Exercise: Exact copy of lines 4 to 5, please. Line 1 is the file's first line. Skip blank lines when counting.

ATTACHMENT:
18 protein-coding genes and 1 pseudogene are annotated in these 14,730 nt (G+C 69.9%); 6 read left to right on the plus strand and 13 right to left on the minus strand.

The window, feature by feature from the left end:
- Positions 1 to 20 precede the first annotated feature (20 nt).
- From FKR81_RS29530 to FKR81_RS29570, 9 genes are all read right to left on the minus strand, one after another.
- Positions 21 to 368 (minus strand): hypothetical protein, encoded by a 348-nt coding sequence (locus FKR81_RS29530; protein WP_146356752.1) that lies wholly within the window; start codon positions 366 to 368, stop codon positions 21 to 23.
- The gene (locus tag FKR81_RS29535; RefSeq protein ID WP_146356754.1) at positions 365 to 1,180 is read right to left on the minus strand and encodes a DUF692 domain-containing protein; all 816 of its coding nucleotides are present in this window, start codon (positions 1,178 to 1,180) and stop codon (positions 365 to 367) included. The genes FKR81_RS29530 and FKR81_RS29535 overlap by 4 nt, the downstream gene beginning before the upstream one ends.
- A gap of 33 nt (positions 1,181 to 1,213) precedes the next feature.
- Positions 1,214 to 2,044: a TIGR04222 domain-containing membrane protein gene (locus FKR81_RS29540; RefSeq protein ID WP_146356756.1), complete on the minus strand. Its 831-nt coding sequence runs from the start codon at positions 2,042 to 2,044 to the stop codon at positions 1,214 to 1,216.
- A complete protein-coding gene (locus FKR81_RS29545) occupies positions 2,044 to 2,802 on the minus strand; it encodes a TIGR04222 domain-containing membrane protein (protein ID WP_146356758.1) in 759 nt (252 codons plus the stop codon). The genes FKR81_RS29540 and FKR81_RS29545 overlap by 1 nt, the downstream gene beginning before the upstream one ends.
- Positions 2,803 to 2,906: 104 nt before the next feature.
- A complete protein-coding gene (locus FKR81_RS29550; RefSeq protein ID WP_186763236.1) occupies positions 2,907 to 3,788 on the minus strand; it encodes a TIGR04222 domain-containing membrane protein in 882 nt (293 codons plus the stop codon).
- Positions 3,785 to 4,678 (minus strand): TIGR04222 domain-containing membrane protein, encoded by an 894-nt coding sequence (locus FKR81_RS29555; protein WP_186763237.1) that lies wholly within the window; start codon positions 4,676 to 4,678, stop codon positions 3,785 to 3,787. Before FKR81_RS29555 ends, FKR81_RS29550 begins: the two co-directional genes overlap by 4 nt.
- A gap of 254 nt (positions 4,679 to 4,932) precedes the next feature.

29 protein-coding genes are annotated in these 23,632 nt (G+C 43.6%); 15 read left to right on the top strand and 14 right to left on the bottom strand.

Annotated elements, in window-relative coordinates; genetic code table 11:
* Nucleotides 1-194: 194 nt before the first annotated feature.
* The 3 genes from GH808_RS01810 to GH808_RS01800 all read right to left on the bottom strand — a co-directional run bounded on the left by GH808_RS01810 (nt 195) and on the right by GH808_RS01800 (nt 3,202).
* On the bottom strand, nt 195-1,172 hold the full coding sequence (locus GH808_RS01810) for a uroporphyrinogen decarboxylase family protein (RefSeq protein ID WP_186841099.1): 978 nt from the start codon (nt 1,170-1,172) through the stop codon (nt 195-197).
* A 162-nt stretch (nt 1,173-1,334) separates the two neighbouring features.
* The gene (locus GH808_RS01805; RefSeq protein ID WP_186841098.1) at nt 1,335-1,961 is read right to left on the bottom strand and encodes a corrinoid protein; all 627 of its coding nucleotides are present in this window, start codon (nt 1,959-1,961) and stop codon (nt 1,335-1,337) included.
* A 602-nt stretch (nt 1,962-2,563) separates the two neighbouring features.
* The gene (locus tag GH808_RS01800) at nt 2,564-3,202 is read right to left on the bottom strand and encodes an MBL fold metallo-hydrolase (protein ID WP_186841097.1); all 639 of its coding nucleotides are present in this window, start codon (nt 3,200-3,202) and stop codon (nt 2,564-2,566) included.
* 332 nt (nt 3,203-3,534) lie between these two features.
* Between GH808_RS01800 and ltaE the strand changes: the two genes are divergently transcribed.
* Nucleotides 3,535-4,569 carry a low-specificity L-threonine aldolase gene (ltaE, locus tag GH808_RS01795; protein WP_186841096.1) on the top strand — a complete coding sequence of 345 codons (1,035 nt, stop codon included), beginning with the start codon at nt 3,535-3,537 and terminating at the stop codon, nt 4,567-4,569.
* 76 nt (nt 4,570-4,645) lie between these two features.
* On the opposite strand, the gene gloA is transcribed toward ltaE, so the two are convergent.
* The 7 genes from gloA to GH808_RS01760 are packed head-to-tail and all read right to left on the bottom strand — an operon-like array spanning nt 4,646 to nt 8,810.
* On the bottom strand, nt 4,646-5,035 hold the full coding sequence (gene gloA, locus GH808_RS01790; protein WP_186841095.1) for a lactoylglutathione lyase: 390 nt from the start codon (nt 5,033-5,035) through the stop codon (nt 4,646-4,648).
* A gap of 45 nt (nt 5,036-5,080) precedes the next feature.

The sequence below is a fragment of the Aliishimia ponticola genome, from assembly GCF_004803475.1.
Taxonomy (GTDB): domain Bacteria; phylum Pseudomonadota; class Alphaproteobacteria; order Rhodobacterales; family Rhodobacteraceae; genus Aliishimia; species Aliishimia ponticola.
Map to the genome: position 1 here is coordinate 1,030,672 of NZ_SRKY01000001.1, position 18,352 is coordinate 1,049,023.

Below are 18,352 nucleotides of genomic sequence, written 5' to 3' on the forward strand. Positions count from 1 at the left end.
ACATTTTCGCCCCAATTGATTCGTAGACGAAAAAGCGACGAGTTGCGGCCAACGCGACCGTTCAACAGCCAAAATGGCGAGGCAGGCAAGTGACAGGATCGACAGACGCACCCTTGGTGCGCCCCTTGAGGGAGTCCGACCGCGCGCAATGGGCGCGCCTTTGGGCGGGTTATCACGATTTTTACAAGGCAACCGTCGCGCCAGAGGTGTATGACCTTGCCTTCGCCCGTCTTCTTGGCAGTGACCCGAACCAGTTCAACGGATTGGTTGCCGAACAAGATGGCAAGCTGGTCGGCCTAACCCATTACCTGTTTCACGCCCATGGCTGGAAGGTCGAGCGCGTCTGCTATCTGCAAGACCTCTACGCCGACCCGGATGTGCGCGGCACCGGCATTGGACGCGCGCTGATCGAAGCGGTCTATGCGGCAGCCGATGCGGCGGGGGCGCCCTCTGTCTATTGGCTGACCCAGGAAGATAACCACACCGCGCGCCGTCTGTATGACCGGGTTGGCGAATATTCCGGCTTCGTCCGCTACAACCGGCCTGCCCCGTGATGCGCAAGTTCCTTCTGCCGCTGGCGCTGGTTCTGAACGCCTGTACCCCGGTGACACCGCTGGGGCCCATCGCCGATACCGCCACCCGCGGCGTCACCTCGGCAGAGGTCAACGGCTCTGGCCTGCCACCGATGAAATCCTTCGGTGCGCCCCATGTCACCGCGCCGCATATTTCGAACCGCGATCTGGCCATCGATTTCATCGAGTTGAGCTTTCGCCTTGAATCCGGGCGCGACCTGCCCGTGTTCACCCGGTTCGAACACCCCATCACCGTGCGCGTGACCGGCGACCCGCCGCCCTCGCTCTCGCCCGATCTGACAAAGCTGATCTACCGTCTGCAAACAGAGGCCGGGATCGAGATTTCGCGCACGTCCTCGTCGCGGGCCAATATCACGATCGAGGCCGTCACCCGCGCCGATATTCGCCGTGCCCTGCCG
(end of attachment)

- From FKR81_RS29530 to FKR81_RS29570, 9 genes are all read right to left on the minus strand, one after another.
- Positions 21 to 368 (minus strand): hypothetical protein, encoded by a 348-nt coding sequence (locus FKR81_RS29530; protein WP_146356752.1) that lies wholly within the window; start codon positions 366 to 368, stop codon positions 21 to 23.